Poland’s Personal Data Protection Office has fined data analytics company Bisnode for a GDPR infringement that it said affected more than 6 million people.

The watchdog yesterday said it had fined the relevant data controller “more than” 943,000 złoty (€220,000) for failing to inform more than 6 million individuals that it was processing their data.

The authority did not identify Bisnode, and did not respond to GDR’s requests for it to do so – but the company disclosed that it was the fine’s target today and said it is considering next steps. A European Data Protection Supervisor spokesperson said the GDPR does not require identifying fined companies – “It is also not a matter of national law, but left entirely to the discretion of the [data protection authorities].”  

The authority’s head of strategy and analysis Piotr Drobek yesterday said the company had failed to tell more than 6 million people about the processing; and that of the approximately 90,000 people who were told, more than 12,000 objected to it.

Personal Data Protection Office president Edyta Bielak-Jomaa yesterday said: “The controller was aware of its obligation to provide information. Hence the decision to impose a fine of this amount on this entity.” The watchdog found the infringement was intentional, as it was aware of the obligation to provide information and directly inform affected individuals.

The Personal Data Protection Office said Bisnode had obtained the information from the government public register of business activity, and went on to use it for commercial purposes. The company, it said, only informed individuals about the processing if it had their email addresses, and otherwise failed to comply with the GDPR’s obligation to inform.

The office said the company had failed to comply with the obligation to inform the remaining individuals due to high costs of doing so and only published a notice about the processing on its website.

The Polish watchdog said this action was “insufficient”; it noted that the company had individuals’ post addresses and phone numbers and could have made them aware. It said the company took no action to end the infringement and did not say it planned to do so.

Bisnode said in a statement that it had notified 679,000 individuals for whom it held email addresses.


Ewa Kurowska-Tober, a partner at DLA Piper in Warsaw, said the decision is “especially important to data brokers and other companies using publicly available data in their business activities”.

She added that the decision is interesting not only because of the amount of the fine, but also because of other statements and interpretations the data protection authority included in its justification for the penalty – for example that delivery of notification by registered post is not required, and that simple mail is acceptable.

“Finally the [data protection authority] did not challenge the legal ground for data processing in the given case,” Kurowska-Tober noted, which may mean it found that legitimate interests were found to be sufficient.

Dominik Lubasz at Lubasz i Wspólnicy in Lodz told GDR that the decision is “exceptional”.

“Without any doubt the obligation to provide data subjects with proper knowledge about operations on their data is one of the basic and most crucial obligations of data controllers,” he said.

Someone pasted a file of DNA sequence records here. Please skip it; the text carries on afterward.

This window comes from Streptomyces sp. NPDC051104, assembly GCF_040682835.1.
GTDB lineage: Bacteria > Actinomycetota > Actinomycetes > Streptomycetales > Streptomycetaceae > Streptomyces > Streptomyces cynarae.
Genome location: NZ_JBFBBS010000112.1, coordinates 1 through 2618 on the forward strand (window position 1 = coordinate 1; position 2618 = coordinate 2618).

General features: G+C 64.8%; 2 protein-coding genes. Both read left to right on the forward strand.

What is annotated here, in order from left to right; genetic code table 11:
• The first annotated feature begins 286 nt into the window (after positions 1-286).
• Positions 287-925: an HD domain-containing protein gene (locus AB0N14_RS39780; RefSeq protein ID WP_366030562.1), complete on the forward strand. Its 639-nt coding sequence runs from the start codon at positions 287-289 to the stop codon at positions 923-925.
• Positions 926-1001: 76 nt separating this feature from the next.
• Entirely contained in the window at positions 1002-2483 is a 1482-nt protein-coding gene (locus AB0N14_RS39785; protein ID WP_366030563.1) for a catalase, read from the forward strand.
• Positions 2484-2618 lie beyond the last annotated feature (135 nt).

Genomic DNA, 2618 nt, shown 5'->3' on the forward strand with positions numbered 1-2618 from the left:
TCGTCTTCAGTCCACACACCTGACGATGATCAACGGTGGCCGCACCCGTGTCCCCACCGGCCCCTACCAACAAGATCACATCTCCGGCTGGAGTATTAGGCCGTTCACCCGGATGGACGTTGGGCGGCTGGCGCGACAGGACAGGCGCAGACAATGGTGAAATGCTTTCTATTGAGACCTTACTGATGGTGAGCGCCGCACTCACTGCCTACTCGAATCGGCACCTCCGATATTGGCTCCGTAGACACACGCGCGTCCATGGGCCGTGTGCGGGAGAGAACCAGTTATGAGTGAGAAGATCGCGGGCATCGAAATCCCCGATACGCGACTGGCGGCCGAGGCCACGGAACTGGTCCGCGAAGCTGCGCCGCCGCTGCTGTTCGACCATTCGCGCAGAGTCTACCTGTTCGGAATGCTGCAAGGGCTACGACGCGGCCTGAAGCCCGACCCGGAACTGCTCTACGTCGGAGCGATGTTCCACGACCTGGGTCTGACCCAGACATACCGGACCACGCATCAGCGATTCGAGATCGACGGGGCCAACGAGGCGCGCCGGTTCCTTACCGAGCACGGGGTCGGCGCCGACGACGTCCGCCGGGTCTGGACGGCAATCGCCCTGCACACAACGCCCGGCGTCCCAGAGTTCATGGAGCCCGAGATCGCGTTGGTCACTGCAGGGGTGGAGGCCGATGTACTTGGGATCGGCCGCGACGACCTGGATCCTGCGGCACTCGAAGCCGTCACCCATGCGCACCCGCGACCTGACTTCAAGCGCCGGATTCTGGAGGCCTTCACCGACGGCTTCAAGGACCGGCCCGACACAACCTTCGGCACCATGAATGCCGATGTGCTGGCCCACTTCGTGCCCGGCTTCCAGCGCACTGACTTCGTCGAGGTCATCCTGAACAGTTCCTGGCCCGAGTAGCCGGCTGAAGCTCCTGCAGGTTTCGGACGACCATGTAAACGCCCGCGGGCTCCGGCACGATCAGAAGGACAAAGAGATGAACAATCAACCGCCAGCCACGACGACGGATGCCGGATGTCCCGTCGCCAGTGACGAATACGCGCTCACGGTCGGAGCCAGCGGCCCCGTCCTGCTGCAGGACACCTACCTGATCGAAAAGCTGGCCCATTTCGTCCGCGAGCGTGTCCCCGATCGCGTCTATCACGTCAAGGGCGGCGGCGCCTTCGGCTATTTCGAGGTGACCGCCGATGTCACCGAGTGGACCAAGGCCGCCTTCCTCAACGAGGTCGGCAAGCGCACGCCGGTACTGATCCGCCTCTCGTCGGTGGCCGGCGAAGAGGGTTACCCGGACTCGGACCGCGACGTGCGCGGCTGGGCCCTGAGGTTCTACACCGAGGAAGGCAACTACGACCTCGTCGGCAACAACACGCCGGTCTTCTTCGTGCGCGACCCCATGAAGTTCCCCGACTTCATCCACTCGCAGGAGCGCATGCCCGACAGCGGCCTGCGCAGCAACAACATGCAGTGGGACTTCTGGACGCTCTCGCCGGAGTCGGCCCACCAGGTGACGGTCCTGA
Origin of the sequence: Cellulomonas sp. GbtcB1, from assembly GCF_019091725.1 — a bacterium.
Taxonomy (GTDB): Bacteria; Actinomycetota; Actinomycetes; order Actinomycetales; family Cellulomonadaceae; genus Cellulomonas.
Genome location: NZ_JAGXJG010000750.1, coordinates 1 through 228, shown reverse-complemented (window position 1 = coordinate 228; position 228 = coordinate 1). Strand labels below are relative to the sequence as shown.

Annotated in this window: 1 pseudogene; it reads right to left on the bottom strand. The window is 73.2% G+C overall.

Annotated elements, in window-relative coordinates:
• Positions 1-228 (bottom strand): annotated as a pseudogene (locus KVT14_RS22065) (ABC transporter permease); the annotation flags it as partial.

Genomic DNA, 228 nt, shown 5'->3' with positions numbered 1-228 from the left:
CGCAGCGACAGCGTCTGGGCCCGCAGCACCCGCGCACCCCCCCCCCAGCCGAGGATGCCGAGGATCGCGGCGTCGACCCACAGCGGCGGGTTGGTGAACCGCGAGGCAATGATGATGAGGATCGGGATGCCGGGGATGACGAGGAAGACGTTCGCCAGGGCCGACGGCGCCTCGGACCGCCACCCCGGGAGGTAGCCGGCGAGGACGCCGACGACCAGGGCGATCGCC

But he noted that the decision may be controversial as earlier this year, in a case based on similar facts against data-driven open government organisation Fundacja ePanstwo, the office issued a decision in which it found that processing data collected from public registers did not violate data protection law.

Marcin Serafin, a partner at Maruta Wachta in Warsaw, said the data protection authority “hardly considered the proportionality of the decision of the controller against the effort and costs of serving privacy notice directly to data subjects.”

He added that the authority had “emphasised that the penalty should be cumbersome and deterrent” – but instead of emphasising the “educational” aspect of the penalty, “pushed strongly on its repressive character.”

Serafin added said the company could say during a potential appeal that the effect on data subjects was small enough that the data protection authority did not use its power to warn them about Bisnode’s alleged misconduct.

Łaszczuk i Wspólnicy managing partner Marek Korcz in Warsaw expressed doubt to GDR that the decision – especially the amount of the fine – would be upheld on any possible appeal.

And Xawery Konarski at Traple Konarski Podrecki i Wspólnicy in Krakow said the “substance of the matter” is an exemption to notification obligations when data is gathered from public registries, rather than directly from data subjects. He noted that the GDPR exempts controllers from notification when doing so would involve disproportionate efforts.

Konarski said the decision is controversial as the data subjects in this case were “acting as economic entities” – such as sole traders – and that the cost of notification by post or phone would have exceeded the revenue that the controller had planned to obtain from processing the personal data.

He said the decision to impose a fine in excess of €200,000 should be seen as “harsh”, as the data controller’s interpretation of the law is “not obviously unjustified”.

This article was originally published on Global Data Review, the leading online platform that reports on and analyses the fast-moving area of data law. Subscribe now.